Interview | Author Anita Nair on the third instalment in her Inspector Gowda series, ‘Hot Stage’

Her series set in Bengaluru is as much a work of fiction as it is a reflection of the society around us, says Anita Nair

December 08, 2023 09:45 am | Updated 10:46 am IST

The one word to describe all three of Anita Nair’s Inspector Gowda novels would be the Merriam-Webster word for this year: authentic. In?Hot Stage, the third and latest instalment, the cop goes about first uncovering homicides, then solving a whodunnit in the contemplative yet brisk and wholly authentic manner readers are now familiar with. In an email interview, Nair talks about Borei Gowda and his new case. Edited excerpts:

‘Cut Like Wound’.?‘Chain of Custody’.?‘Hot Stage’. These are terms policemen would be familiar with, not so much the lay public. What is the meaning of the title of your third Inspector Gowda novel and why did you settle on this term?

‘Hot stage’ refers to a key step in a method used in evaluating glass particles found on a victim or at a crime scene, and is a valuable tool in gathering trace forensic evidence. Basically, what it does is use the refractive index of the glass to determine its source. I loved the possibilities of what it suggested. And in this third Inspector Gowda novel, ‘hot stage’ has multiple meanings: the evidence that leads to the scene of crime, of the hot stage in the course of an investigation as in the breakthrough, and the book’s figurative hot stage — where the crime happens.?

Is fearless, intelligent, middle-class Inspector Gowda growing with each story or did he fall into your head fully-formed at the time of the first novel?

Inspector Gowda as the fearless, intelligent, middle-class Bengaluru man is how he happened in my head. But how fearless and intelligent he could be is something I discovered for myself during the writing of?Cut Like Wound, the first novel in the series. We see Gowda pull himself together and shrug off ennui in both his personal and professional life. In?Chain of Custody, the second novel, he evolved into a man with a renewed purpose, a hard-headed investigator who cannot let things be. This is the Gowda we meet in the first pages of?Hot Stage.

All three books are intensely Bengaluru- centric, giving people a glimpse of just what ails the city: its dying lakes, its over-construction, the politician-industrialist nexus, the mountains of stinking garbage... Does Inspector Gowda mirror the author’s gaze?

In many ways, Gowda echoes my thoughts and feelings, and it is especially true about what is destroying Bengaluru. As land values escalate, the nature of crime acquires a more horrifying edge. The Gowda series is set in a fictitious area based on the neighbourhood I have lived in for more than two decades now. I have seen it change and not always for the better. But Gowda isn’t just my mouthpiece. His viewpoint is drawn also from his upbringing and his nature, which isn’t the straight and narrow.?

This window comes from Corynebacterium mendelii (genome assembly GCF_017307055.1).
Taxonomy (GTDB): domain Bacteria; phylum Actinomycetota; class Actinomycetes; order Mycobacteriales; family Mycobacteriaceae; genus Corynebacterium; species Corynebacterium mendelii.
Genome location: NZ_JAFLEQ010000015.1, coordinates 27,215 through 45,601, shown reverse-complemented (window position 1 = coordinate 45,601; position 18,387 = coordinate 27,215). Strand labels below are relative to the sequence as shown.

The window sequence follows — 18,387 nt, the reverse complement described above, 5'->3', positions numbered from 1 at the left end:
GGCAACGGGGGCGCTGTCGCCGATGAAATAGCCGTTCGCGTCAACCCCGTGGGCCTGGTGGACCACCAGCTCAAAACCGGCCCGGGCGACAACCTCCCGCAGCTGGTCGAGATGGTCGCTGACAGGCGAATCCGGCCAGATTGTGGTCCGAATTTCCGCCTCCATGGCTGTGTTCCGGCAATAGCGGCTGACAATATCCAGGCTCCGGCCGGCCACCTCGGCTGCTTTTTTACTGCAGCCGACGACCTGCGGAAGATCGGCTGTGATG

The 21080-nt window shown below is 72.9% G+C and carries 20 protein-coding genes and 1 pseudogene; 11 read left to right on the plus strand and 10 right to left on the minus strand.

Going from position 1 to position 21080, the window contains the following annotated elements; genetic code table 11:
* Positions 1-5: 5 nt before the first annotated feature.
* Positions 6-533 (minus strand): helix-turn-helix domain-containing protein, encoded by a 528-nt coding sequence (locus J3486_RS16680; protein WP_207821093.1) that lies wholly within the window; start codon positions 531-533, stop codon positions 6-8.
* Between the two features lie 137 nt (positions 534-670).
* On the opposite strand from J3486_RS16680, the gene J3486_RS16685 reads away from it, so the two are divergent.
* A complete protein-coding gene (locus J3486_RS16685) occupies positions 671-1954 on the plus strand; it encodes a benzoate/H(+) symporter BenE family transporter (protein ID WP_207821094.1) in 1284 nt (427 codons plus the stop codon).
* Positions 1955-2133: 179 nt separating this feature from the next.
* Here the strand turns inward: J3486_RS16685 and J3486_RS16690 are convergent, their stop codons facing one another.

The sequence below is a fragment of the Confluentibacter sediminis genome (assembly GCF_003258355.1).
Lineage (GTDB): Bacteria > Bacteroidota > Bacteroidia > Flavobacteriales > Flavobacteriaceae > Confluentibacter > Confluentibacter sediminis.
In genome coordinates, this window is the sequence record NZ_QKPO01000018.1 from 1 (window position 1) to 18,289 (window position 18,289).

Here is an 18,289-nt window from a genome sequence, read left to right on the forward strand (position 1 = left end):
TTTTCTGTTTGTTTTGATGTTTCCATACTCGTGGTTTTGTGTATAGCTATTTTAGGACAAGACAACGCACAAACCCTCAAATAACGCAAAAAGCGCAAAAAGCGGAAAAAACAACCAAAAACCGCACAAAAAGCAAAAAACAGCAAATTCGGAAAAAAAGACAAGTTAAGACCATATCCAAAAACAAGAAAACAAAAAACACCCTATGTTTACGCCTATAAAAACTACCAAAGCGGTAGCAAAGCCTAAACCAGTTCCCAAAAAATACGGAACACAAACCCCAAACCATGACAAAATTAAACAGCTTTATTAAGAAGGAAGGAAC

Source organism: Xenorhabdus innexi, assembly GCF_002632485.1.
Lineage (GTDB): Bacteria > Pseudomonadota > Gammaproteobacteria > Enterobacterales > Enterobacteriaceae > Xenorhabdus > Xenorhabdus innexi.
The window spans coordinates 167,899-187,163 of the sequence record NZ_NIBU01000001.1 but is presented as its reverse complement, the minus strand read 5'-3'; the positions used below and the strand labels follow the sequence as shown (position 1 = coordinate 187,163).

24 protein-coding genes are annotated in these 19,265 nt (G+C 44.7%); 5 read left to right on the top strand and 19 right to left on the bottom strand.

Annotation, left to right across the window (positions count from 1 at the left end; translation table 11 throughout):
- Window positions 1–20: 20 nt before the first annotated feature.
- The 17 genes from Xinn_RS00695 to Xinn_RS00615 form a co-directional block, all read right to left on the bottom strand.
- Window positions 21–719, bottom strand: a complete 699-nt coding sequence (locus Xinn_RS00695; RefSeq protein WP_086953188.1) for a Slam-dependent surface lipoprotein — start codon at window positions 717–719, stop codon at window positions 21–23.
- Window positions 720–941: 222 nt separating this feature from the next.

There is a running theme in this book, albeit subtle, of ageing people, and their feelings of helplessness and fury. Is this a concern you are voicing as an author or something more personal?

I have very elderly parents. My mother-in-law will be 100 in January. I have elderly relatives and friends. As a person, it distresses me no end to see them fade into shadows of their former selves. As a writer, it makes me want to know how they feel about what growing old has done to them. So with?Hot Stage, it was more than just a plot point and became a study on the helpless fury of ageing.?

What kind of research did this book call for??

Lurking?around dodgy bars. Consulting with MMA fighters. Exploring my neighbourhood with a fine-tooth comb to build on the plot and the setting. And initiating conversations with just about anyone willing to talk to me on the various points of interest in?Hot Stage, be it dentures, passports, boiled eggs or illegal fights.?

The themes in the book are all hot topics: religion, bigotry, concretisation of a city, bad roads, terrible crimes. But they are treated in a dispassionate manner. Is that distance a device you have deliberately adopted for your police procedurals?

Yes, this distance is drawn from how Gowda views what he does. For Gowda, crime is always violent; it destroys the order of things, be it murder or a fiscal crime. The criminal is a creature ruled by a dangerous passion. Hence, Gowda believes that the investigator must be dispassionate and not allow his prejudices to taint his process.?

The interviewer is a Bengaluru-based author, journalist and manuscript editor.

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